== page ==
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Anne Rice will never write about vampires again. Not even with these tragically hip, newfangled bloodsuckers lurking about, dating high school girls and coming out of the closet, demanding equal rights. She has told enough vampire stories — in 12 novels — to last her an eternity.
On a rainy December afternoon, Rice is resting in her suite at the Mission Inn, the historic Riverside hotel where she will be signing copies of her new book, Angel Time. She leans back in her chair, arms folded primly across her chest. Having emerged from the proverbial darkness, she looks thin and frail, her once-inky bobbed hair now grown snowy gray, but her voice is precise, matter-of-fact and forceful still.
“I am curious as to whether anyone will show up,” she says. “You never know. Maybe no one will come.”
It is her first signing in four years. Worry sounds quaint coming from someone who’s written 29 novels and sold 100 million books, but there is something to it. Her new novel is about angels. Clearly, in this society, you can bank on vampires. But angels?
Three decades ago, Anne Rice did for the vampire what Martha Stewart did for housekeeping: She made it sexy, modern and marketable. Everybody who comes after her with a variation on that theme owes her an enormous debt of gratitude.
So Rice is not surprised when she sees the fresh generation of vampire fans, who lately seem to be everywhere, with their own conventions, TV shows, musicals, video games and even vineyards (vampire merlot, anyone?). Blood is certainly the new black. They remind her anew of the richness of the original vampire concept. “I remember how it excited me in 1976, when not a whole lot had been done with it,” she says. “Just Dracula and some old Hollywood films.”
That was the year she published the seminal Interview With the Vampire. The setting was her childhood home, New Orleans. She was 35 years old when that first novel came out, and a devout atheist. With the addition of The Vampire Lestat and The Queen of the Damned, her Vampire Chronicles trilogy became required reading for the black-lipstick-and-sunscreen set.
One consequence of not having to crank out vampire stories is a freedom to finally enjoy them. She finds HBO’s True Blood, based on Charlaine Harris’ Sookie Stackhouse novels, to be great satirical fun. Harris’ novels are the clever, postmodern response to Rice’s decadent Southern Gothic vampires, who creep around in decaying, antebellum mansions.
While she hasn’t read the Twilight novels, Rice has seen the movies. “They’re romances for very young kids. They’re about a young woman wanting and needing an older, mysterious figure who’s protective and yet something of a menace,” she says. It’s the Brontë sisters and Jane Eyre. “It was almost genius on Stephenie Meyer’s part to set it in high school. It works perfectly.”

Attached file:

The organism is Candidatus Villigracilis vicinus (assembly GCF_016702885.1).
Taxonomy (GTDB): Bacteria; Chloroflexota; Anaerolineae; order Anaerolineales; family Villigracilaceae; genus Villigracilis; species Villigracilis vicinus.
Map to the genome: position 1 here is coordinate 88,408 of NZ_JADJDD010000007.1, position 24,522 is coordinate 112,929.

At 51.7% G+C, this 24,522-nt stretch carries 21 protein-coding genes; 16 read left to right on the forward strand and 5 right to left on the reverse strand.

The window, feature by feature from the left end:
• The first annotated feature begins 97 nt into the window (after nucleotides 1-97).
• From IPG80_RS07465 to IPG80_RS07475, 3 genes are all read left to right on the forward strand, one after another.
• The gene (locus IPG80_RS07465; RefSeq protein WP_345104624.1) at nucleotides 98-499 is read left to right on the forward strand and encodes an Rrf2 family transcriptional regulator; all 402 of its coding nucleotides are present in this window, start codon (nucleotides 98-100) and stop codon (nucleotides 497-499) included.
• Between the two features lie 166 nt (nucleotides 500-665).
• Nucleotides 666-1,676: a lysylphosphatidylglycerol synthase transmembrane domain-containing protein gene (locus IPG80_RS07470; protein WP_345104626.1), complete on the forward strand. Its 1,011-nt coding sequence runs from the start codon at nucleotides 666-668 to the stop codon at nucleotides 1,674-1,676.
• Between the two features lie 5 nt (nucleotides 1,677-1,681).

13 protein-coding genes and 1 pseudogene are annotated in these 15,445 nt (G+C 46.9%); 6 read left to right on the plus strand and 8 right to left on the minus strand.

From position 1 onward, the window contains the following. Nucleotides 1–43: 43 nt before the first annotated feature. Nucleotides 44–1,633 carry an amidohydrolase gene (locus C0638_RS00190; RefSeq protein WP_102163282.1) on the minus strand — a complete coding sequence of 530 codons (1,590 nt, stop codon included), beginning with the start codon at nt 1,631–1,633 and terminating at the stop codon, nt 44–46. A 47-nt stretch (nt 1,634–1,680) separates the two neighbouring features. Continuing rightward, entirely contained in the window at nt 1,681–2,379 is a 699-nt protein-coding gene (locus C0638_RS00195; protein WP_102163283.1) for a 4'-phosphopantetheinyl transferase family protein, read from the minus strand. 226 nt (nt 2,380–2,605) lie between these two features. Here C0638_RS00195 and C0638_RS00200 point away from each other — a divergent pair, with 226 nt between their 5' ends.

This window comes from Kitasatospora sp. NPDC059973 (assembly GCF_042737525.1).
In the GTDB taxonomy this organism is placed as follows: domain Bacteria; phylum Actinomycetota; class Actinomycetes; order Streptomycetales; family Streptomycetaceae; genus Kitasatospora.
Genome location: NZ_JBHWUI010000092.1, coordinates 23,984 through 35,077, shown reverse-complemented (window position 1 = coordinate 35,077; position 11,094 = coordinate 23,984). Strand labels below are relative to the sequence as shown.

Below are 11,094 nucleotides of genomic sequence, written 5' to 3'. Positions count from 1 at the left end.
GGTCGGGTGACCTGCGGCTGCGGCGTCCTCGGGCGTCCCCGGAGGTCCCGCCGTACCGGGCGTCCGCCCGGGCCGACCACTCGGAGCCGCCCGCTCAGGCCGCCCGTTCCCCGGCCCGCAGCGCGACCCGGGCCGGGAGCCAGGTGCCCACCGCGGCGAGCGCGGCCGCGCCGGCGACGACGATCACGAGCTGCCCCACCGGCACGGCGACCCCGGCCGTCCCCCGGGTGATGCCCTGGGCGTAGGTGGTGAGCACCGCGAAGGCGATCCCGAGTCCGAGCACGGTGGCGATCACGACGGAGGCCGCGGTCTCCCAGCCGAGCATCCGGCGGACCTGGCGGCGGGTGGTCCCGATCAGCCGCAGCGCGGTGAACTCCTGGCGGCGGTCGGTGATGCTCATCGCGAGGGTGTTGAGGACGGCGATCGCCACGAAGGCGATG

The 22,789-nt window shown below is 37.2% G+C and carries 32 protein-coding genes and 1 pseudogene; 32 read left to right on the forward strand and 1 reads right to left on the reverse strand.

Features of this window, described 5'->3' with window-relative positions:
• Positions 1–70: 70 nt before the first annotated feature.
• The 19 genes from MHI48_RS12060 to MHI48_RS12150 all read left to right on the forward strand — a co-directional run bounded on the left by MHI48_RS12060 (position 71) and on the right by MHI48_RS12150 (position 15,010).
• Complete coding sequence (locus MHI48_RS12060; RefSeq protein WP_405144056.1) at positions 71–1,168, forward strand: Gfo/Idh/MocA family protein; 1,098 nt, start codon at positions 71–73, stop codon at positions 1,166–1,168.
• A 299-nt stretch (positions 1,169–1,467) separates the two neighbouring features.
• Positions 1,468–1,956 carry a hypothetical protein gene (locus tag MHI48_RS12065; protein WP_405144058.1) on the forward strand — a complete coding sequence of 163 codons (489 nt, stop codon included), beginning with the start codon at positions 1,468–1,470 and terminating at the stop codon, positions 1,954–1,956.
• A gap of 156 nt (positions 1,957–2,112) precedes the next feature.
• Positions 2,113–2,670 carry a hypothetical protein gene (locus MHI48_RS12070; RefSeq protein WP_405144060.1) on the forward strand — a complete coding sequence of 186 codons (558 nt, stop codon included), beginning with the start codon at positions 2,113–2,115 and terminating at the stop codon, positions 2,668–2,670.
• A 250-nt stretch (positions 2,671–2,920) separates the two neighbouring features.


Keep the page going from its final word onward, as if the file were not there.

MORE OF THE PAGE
Rice isn’t jealous of Meyer’s success. If anything, she is sympathetic. “You know, when you’re very, very popular the way she is now, a lot of people want to tear you down,” Rice says. “But she deserves credit for making a lot of readers happy.”
Meyer’s genius may be in getting teenage girls to fall in love with vampires. But Rice’s was in establishing the persona to be fallen in love with. Her books, written from the vampire’s point of view, are about the monster’s suffering and agony — the ultimate outsider: himself. What would it be like to interview a vampire? To get him to tell you his whole story?
“You wanted to know, what does he do when he’s alone?” she explains. “What does he do for kicks besides drink blood and turn into a bat? What books does he like to read? I took it in the direction of having that vampire open up to you and tell you all those secrets.”
There were inklings of things to come. When the film version of Interview With the Vampire came out in 1994, producer David Geffen told Rice that he’d noticed an awful lot of teenage girls attending the preliminary screenings. This was unexpected. “They didn’t make that movie for young teenage girls,” Rice says. “Producers saw it more as a gay allegory. They chose those handsome men, Tom Cruise and Brad Pitt, with that in mind.”
She stayed away from the public, not for lack of love for her audience but for personal reasons. When the popularity of her Vampire Chronicles books reached its pinnacle, she did marathon signings. “We did an eight-hour [signing] once at a Walmart in Denver,” she says, with a grin and a shiver. National book tours are glamorous but hard. Rice, who is a Type 1 diabetic, would be sick for months afterward.
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